I noticed a link on Wikimedia Commons’ main page for the Wikimedia Foundation – and Evidently the Wikmedia Foundation actually operates both Wikipedia and Wikimedia Commons. On the Wikimedia Foundation page they have a great line that expresses their intent very well: “Imagine a world in which every single person is given free access to the sum of all human knowledge. That’s what we’re doing. And we need your help.” What a great thing – I love it!
There’s a really cute little application for the Mac I thought I’d tell you about – have you ever wanted to know what date a particular Mac model came out, or whether the old one you used to have actually had a DVD in it or was it only a CD, or which model was codenamed Sawtooth, or what did the startup chime sound like on the original bondi blue iMac? Good news, there’s a free little app called MacTracker from mactracker.ca that will give you all those great tidbits.
If you’re still struggling with exactly what a podcast IS, or if you have friends you’d like to explain it to buy just can’t seem to get through to them on what makes it so cool, there’s a great explanation called Podcasting 101. I really recommend you review this page because it’s so clearly and concisely written the ParrotTalks Podcast folks wrote this specifically so people would point to it to explain Podcsting. They wrote not just a screen version but a nice print version as well. Check it out at parrottalks.com/radio.html.
If you’re an aspiring author but don’t have a publisher, it’s awfully hard to break into the industry. Even if you were able to get a publisher, the industry is built on the idea that the publisher gets reimbursed for all costs before they author gets paid. this means that if you overestimate how popular your book will be, the cost of all those unsold books will get paid off before you ever get a dime. The advances in print technology have created a new market for unpublished authors, and it’s called Lulu Press at lulu.com Lulu uses Print on Demand (POD) which is a method of making books and other media one at a time. I wish they had some kind of photos of their printer or more info on the technology but perhaps they keep that as a trade secret!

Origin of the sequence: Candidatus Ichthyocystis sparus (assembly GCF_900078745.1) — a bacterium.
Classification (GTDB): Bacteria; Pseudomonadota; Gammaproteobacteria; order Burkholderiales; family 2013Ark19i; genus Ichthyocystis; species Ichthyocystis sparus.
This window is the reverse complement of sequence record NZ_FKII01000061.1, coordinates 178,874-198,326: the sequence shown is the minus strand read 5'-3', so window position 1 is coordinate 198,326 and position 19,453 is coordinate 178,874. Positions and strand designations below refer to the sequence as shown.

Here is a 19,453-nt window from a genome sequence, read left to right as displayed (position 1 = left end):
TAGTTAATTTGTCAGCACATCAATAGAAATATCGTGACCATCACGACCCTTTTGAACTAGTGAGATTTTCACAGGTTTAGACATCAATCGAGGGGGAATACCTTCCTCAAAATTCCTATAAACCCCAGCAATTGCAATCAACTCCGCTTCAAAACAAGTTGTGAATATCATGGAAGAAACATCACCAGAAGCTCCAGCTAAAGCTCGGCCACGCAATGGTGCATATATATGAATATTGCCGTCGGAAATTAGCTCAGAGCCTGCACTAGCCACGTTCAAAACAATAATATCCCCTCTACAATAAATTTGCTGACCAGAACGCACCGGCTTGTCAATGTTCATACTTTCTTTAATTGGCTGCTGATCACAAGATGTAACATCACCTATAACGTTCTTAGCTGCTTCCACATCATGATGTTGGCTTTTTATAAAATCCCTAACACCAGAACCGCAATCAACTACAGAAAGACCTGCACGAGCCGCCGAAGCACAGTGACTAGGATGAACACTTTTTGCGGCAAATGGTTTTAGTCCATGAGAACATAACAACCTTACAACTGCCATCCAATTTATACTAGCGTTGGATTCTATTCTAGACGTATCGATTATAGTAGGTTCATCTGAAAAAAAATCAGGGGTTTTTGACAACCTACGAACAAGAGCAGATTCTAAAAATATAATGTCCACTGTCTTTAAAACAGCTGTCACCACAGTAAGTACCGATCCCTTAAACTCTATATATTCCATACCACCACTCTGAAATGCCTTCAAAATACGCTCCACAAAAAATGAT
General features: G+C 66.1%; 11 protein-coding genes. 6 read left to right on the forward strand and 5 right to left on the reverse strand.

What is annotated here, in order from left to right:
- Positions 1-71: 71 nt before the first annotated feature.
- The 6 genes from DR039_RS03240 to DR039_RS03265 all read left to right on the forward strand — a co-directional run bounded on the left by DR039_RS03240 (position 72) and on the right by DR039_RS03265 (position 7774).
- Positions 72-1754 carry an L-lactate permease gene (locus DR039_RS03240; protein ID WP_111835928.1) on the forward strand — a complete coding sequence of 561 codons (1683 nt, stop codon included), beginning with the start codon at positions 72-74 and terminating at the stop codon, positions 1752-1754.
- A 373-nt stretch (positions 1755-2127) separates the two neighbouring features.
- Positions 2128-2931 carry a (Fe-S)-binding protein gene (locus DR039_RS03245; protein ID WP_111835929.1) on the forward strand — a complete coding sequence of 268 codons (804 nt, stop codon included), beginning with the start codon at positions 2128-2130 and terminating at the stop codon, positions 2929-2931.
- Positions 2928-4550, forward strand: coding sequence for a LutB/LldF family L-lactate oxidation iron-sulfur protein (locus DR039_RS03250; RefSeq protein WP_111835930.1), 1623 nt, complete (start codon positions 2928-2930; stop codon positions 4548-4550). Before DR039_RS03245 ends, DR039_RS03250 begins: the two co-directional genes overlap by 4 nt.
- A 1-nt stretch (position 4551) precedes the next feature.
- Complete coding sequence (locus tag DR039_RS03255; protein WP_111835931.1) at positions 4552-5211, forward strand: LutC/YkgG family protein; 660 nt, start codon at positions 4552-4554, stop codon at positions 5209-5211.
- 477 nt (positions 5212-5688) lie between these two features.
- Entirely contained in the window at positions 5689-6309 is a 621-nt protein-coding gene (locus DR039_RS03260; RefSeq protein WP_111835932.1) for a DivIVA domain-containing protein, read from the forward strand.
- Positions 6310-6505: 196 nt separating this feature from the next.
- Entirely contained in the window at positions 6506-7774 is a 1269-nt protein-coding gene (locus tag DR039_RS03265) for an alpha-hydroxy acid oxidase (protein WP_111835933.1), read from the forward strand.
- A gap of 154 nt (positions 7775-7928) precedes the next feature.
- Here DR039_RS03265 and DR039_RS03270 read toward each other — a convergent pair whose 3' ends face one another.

Lulu creates more than books (CDs, DVDs, manuscripts, calendars), but I’ll walk you through the process of creating a book. choose the size of your book first, enter info about your book including who your intended audience is (e.g. children, teens, etc.) now upload your document from your computer to Lulu. Lulu then converts your document to a PDF (which can take a while). then you choose your binding choices and colors (and the effect on price of your choices). you can upload cover art as well for the front and back of your book, or choose from their gallery to generate your cover. You also get to choose whether people will just download or just print a book, or both, charging different fees for both. Now you get to choose how much money you want to make (your royalty) on each book. Lulu charges 25% of your royalty amount as their fee, which they say is 20% of profits on the book and that you get 80% of the profit. That’s some weird math, but I finally figured out what they meant. If you chose to make $4 on the book, they would charge $1 which is 25%. but when you add them together, the total profit on the book is $5, and since they get $1 that’s 80% of the total profit. This is an interesting business model, since they calculate what it will cost them to create the physical book for you and of course they recover that first, then it’s a real profit share with them on the last percentage. I like the idea!
There’s an excellent demo on the website that walks you through this whole process, complete with moving screens hots and an audio explanation of how it works.
If you’re not an author, there’s lots of fun here for you as well, because of course you can BUY books at Lulu. it’s kind of like buying music from independent artists, here you’re buying books from independent authors. they have a nice site that’s well organized and easy to browse. Service providers are available to help you with reviewing of your manuscript, designing the cover of your books, and even Marketing Services. I think this is a tremendous concept with a real breakthrough idea, so go check it out at lulu.com.